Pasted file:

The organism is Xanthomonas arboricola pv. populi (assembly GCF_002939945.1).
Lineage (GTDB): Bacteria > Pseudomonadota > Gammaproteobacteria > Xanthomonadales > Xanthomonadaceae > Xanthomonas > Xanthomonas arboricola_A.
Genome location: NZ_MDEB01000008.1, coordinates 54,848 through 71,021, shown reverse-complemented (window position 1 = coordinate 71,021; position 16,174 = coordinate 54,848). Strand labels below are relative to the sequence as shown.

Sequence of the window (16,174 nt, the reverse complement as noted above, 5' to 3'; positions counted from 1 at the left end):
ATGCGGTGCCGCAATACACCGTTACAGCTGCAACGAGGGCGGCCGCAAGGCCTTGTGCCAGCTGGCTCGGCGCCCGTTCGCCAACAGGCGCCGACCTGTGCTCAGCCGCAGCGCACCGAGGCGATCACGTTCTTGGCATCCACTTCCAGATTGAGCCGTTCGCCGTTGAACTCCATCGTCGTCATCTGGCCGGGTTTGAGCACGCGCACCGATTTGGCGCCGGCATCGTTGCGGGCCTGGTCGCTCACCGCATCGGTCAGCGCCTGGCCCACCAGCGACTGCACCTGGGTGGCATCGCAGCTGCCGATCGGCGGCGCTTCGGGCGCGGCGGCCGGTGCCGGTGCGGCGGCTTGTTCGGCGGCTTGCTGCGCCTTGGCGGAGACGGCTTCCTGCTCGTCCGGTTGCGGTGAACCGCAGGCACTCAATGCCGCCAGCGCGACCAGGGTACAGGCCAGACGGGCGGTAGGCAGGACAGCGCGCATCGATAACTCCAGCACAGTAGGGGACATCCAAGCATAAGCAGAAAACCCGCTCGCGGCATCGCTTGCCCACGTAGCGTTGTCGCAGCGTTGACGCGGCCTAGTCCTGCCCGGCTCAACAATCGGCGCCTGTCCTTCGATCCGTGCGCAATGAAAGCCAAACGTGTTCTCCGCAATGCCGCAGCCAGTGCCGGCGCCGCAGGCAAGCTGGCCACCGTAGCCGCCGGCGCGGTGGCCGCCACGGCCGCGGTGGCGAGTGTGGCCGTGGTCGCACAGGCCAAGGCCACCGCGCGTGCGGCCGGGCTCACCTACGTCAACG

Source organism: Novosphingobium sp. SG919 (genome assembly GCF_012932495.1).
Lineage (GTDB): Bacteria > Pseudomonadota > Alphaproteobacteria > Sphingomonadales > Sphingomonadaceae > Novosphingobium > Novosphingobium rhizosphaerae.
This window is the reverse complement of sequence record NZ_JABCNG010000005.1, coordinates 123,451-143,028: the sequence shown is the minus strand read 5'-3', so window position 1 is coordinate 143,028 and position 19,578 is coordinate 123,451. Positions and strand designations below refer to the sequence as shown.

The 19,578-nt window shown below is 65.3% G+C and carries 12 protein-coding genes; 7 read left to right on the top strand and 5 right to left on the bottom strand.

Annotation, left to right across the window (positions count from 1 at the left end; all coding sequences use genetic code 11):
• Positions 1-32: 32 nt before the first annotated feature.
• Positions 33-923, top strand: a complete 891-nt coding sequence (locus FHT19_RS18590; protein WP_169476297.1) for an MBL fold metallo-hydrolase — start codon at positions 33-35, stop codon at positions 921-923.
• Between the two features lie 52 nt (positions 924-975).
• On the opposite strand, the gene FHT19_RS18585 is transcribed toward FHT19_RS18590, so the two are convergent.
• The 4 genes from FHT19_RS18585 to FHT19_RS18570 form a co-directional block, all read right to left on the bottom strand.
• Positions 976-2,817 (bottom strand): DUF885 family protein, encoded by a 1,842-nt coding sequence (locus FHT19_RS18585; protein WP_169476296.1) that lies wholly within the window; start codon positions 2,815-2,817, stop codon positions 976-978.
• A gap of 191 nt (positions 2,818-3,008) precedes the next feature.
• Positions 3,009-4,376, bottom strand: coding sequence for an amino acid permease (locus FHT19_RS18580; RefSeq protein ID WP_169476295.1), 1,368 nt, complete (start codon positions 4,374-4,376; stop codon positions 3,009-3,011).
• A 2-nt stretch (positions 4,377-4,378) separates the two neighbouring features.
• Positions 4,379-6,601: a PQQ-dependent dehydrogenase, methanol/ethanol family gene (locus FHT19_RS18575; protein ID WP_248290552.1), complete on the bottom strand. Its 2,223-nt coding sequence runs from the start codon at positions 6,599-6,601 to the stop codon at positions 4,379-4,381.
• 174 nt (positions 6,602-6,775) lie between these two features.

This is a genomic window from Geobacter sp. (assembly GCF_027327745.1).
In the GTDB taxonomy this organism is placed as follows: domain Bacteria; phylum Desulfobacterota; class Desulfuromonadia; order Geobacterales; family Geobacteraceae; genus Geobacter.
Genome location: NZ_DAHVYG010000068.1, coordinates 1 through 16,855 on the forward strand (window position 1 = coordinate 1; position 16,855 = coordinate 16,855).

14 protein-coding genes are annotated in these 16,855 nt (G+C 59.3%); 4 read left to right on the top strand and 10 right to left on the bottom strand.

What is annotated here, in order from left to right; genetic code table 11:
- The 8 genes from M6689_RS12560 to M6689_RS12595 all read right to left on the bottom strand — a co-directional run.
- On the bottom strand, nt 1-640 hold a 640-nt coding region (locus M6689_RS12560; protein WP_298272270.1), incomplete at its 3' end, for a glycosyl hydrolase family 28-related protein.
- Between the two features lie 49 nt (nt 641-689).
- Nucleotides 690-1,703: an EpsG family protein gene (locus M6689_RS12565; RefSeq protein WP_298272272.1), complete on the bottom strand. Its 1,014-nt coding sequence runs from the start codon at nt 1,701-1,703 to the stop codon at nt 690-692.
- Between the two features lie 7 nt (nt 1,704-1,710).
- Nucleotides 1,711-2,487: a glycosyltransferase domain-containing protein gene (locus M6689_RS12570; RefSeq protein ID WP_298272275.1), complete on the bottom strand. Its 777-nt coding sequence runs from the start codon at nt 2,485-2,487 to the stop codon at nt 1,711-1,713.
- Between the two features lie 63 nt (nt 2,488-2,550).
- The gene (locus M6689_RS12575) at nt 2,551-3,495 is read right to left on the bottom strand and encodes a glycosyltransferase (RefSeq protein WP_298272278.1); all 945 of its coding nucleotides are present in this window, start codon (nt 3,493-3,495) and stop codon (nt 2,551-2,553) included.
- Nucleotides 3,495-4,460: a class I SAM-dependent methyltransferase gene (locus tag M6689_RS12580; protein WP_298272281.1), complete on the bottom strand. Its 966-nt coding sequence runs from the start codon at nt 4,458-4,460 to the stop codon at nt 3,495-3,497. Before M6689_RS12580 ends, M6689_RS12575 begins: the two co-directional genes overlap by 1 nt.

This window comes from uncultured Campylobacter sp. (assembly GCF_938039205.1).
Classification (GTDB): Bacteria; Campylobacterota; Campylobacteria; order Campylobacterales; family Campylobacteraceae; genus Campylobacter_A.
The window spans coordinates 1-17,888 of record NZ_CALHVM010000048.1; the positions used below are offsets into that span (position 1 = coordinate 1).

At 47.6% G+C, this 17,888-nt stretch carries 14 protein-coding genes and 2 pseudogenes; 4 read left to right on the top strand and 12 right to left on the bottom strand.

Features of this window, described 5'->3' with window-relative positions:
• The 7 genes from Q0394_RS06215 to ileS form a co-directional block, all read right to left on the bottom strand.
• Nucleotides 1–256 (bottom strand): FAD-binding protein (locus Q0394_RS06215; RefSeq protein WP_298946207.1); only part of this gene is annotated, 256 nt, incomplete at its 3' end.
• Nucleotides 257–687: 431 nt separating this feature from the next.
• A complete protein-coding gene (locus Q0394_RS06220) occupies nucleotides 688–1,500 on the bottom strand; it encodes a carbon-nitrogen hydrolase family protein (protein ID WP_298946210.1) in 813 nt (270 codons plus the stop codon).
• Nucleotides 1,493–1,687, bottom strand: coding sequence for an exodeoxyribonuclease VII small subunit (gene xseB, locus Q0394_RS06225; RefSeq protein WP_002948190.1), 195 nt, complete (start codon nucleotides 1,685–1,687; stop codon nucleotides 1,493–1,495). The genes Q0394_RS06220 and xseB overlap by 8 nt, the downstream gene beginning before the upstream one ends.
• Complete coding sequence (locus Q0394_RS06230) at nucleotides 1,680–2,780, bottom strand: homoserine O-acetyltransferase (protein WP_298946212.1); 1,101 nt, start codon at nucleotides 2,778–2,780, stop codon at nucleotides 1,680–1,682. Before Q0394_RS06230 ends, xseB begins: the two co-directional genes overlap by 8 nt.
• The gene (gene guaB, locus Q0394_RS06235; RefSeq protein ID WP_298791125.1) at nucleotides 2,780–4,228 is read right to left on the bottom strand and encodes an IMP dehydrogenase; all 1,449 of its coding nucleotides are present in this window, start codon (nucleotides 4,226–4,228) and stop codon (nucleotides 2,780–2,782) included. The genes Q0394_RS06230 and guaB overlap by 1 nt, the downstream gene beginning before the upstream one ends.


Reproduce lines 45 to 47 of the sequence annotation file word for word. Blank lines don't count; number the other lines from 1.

• Nucleotides 1,493–1,687, bottom strand: coding sequence for an exodeoxyribonuclease VII small subunit (gene xseB, locus Q0394_RS06225; RefSeq protein WP_002948190.1), 195 nt, complete (start codon nucleotides 1,685–1,687; stop codon nucleotides 1,493–1,495). The genes Q0394_RS06220 and xseB overlap by 8 nt, the downstream gene beginning before the upstream one ends.
• Complete coding sequence (locus Q0394_RS06230) at nucleotides 1,680–2,780, bottom strand: homoserine O-acetyltransferase (protein WP_298946212.1); 1,101 nt, start codon at nucleotides 2,778–2,780, stop codon at nucleotides 1,680–1,682. Before Q0394_RS06230 ends, xseB begins: the two co-directional genes overlap by 8 nt.
• The gene (gene guaB, locus Q0394_RS06235; RefSeq protein ID WP_298791125.1) at nucleotides 2,780–4,228 is read right to left on the bottom strand and encodes an IMP dehydrogenase; all 1,449 of its coding nucleotides are present in this window, start codon (nucleotides 4,226–4,228) and stop codon (nucleotides 2,780–2,782) included. The genes Q0394_RS06230 and guaB overlap by 1 nt, the downstream gene beginning before the upstream one ends.